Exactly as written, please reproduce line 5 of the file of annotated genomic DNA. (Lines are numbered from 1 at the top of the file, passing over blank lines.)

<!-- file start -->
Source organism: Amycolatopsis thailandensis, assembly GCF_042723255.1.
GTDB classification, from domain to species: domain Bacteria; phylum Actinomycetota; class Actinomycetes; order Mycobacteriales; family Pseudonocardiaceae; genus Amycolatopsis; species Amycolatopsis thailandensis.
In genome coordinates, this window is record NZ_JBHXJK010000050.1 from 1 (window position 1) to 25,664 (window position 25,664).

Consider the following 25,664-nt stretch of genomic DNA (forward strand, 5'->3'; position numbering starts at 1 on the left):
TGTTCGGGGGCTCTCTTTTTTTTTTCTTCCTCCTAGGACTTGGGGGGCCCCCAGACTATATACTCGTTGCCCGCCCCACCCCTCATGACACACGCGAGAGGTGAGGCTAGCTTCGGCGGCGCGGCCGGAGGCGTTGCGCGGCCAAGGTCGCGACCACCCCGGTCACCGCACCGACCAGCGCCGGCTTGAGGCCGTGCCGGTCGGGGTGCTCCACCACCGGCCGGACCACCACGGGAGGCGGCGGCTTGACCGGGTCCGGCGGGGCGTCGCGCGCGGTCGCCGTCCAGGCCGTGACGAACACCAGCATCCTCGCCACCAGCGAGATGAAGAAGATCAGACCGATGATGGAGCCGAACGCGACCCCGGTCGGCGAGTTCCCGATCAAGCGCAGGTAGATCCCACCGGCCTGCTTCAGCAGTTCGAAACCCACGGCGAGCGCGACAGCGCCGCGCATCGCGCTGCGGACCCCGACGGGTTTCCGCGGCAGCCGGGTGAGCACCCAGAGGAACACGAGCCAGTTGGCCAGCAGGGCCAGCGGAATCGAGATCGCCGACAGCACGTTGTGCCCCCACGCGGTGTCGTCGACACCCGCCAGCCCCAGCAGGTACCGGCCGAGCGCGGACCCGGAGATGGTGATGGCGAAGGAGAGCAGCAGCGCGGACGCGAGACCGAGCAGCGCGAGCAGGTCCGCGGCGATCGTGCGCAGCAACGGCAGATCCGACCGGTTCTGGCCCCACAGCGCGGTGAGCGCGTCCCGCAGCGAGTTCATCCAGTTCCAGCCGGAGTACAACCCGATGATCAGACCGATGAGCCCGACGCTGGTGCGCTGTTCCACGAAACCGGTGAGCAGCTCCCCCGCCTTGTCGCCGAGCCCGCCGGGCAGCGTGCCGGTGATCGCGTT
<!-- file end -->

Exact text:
TGTTCGGGGGCTCTCTTTTTTTTTTCTTCCTCCTAGGACTTGGGGGGCCCCCAGACTATATACTCGTTGCCCGCCCCACCCCTCATGACACACGCGAGAGGTGAGGCTAGCTTCGGCGGCGCGGCCGGAGGCGTTGCGCGGCCAAGGTCGCGACCACCCCGGTCACCGCACCGACCAGCGCCGGCTTGAGGCCGTGCCGGTCGGGGTGCTCCACCACCGGCCGGACCACCACGGGAGGCGGCGGCTTGACCGGGTCCGGCGGGGCGTCGCGCGCGGTCGCCGTCCAGGCCGTGACGAACACCAGCATCCTCGCCACCAGCGAGATGAAGAAGATCAGACCGATGATGGAGCCGAACGCGACCCCGGTCGGCGAGTTCCCGATCAAGCGCAGGTAGATCCCACCGGCCTGCTTCAGCAGTTCGAAACCCACGGCGAGCGCGACAGCGCCGCGCATCGCGCTGCGGACCCCGACGGGTTTCCGCGGCAGCCGGGTGAGCACCCAGAGGAACACGAGCCAGTTGGCCAGCAGGGCCAGCGGAATCGAGATCGCCGACAGCACGTTGTGCCCCCACGCGGTGTCGTCGACACCCGCCAGCCCCAGCAGGTACCGGCCGAGCGCGGACCCGGAGATGGTGATGGCGAAGGAGAGCAGCAGCGCGGACGCGAGACCGAGCAGCGCGAGCAGGTCCGCGGCGATCGTGCGCAGCAACGGCAGATCCGACCGGTTCTGGCCCCACAGCGCGGTGAGCGCGTCCCGCAGCGAGTTCATCCAGTTCCAGCCGGAGTACAACCCGATGATCAGACCGATGAGCCCGACGCTGGTGCGCTGTTCCACGAAACCGGTGAGCAGCTCCCCCGCCTTGTCGCCGAGCCCGCCGGGCAGCGTGCCGGTGATCGCGTT